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Scouting the Long Knives
In artist Frank McCarthy’s Wild West his subjects often appear as heroes in action – riding hard, looking good and, inevitably, living to fight another day. Whatever the subject--Indians, cowboys or cavalry--there is often a commotion or disturbance going on. Leather flying, guns firing, sabers slashing through the air, wind tossing horses’ manes – this is the action packed West of Frank McCarthy.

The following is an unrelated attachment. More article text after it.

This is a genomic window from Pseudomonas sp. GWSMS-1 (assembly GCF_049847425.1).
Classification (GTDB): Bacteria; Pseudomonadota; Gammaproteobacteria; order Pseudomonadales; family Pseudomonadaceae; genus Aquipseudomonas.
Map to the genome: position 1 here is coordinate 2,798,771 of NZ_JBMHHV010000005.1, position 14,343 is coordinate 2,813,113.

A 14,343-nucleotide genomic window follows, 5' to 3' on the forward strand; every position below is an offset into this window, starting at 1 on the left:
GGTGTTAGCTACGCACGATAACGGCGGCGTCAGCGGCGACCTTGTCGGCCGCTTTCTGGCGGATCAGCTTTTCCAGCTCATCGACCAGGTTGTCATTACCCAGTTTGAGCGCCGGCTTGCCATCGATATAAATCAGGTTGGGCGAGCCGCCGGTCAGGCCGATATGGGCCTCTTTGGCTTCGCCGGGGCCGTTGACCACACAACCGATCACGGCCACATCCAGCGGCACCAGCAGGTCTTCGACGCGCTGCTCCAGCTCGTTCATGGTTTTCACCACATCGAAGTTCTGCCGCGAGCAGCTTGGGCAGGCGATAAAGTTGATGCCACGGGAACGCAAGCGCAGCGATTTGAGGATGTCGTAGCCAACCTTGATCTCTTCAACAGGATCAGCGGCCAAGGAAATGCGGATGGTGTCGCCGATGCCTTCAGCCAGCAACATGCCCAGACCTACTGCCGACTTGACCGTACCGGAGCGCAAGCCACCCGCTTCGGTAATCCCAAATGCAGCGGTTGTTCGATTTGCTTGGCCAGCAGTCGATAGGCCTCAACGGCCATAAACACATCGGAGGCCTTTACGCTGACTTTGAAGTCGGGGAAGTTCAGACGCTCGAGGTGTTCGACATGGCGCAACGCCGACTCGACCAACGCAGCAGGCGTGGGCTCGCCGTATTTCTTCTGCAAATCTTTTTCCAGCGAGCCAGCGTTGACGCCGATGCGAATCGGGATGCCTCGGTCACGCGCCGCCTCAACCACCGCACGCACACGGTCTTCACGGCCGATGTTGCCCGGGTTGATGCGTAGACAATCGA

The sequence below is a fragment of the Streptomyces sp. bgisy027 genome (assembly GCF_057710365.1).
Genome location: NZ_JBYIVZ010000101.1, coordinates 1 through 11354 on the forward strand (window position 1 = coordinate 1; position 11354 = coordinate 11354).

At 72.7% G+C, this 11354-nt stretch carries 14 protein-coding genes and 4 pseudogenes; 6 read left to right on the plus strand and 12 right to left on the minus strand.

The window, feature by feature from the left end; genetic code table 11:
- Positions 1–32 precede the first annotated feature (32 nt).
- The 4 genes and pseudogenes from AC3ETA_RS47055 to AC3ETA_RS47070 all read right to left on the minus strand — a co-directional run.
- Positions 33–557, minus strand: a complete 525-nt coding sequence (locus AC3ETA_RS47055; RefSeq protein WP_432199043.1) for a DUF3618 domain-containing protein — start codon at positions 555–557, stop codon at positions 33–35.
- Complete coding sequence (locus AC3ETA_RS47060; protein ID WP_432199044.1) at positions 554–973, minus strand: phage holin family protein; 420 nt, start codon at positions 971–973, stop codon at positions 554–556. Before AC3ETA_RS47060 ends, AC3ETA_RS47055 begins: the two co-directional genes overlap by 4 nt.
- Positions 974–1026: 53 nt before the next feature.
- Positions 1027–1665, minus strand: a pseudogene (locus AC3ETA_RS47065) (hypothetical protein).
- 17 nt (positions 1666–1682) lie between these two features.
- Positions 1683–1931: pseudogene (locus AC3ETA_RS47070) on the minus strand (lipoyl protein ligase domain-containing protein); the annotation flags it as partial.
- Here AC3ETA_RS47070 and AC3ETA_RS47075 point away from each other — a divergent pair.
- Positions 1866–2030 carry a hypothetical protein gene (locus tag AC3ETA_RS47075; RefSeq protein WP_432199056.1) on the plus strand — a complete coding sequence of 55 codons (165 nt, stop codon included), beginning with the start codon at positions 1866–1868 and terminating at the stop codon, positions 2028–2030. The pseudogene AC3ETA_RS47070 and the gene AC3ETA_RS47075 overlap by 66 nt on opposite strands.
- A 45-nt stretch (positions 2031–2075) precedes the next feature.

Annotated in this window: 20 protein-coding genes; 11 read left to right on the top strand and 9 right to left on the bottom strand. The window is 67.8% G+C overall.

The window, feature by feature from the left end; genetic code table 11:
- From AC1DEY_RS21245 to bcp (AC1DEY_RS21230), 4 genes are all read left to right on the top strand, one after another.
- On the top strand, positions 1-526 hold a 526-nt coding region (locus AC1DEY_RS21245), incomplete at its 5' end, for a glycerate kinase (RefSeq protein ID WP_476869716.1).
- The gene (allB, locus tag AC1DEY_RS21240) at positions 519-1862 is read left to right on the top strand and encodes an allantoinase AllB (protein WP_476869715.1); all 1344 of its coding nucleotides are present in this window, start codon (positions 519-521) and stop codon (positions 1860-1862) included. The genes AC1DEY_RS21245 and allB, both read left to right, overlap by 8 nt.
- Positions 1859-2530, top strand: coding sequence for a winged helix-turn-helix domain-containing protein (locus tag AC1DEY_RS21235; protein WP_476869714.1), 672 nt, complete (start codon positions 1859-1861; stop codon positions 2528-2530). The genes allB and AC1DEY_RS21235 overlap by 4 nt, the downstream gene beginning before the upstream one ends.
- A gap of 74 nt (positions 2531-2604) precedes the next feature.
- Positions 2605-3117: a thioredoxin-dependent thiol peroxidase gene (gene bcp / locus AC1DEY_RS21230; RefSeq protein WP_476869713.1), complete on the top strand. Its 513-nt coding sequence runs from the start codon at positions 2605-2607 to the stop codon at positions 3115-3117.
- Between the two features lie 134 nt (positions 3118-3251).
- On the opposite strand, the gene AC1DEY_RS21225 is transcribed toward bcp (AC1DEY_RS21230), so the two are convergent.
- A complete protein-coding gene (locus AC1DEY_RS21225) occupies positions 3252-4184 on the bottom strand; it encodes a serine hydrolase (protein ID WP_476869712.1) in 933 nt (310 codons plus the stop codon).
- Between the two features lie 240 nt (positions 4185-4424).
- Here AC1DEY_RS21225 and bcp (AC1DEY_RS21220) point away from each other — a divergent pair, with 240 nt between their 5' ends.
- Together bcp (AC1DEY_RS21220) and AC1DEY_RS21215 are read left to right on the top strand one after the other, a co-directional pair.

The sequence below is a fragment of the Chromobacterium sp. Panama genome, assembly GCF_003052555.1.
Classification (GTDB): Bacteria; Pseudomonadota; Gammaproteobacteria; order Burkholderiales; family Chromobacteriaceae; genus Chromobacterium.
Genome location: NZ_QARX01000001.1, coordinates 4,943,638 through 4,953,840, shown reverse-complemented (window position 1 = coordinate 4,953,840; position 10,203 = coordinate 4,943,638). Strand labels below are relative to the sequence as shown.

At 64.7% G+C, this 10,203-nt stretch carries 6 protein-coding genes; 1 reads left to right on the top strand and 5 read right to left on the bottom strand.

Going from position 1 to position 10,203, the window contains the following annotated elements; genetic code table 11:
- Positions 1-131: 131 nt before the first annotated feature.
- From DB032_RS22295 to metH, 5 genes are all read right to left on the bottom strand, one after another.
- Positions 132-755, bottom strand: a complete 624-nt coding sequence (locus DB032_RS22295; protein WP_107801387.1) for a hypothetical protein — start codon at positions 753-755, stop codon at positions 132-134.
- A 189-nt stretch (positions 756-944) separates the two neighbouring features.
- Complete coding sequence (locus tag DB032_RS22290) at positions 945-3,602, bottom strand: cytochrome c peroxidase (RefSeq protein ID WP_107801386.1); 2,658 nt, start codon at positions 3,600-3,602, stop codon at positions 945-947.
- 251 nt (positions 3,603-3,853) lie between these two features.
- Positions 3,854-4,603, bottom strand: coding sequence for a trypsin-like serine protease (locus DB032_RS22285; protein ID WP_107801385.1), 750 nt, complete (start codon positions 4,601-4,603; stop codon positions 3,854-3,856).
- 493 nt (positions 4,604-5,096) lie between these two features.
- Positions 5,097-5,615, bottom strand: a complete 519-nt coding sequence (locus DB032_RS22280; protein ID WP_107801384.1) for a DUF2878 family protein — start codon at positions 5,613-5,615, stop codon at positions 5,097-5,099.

In Scouting the Long Knives, an Apache is concealed behind an anvil-shaped remnant of an ancient red sandstone formation, spying on a column of cavalry and supply wagons. Known to the Indians as “long knives” because of the long sabers they carried, the U.S. Cavalry patrolled immense areas of the Southwest. Sometimes the patrols were out for weeks at a time, with little or no sight of hostile Indians. But the Indians were always there, scouting the scouters. In a land that seemed so empty, there were always eyes that watched and waited.